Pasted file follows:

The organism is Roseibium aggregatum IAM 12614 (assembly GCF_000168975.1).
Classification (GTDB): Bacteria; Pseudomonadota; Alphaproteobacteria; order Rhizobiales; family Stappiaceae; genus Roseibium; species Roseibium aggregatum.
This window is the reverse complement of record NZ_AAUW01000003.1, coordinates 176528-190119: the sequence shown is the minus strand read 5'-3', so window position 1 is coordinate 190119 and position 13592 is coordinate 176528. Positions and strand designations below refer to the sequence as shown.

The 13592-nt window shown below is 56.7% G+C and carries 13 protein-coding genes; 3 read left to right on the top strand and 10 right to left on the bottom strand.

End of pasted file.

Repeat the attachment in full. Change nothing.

The organism is Roseibium aggregatum IAM 12614 (assembly GCF_000168975.1).
Classification (GTDB): Bacteria; Pseudomonadota; Alphaproteobacteria; order Rhizobiales; family Stappiaceae; genus Roseibium; species Roseibium aggregatum.
This window is the reverse complement of record NZ_AAUW01000003.1, coordinates 176528-190119: the sequence shown is the minus strand read 5'-3', so window position 1 is coordinate 190119 and position 13592 is coordinate 176528. Positions and strand designations below refer to the sequence as shown.

The 13592-nt window shown below is 56.7% G+C and carries 13 protein-coding genes; 3 read left to right on the top strand and 10 right to left on the bottom strand.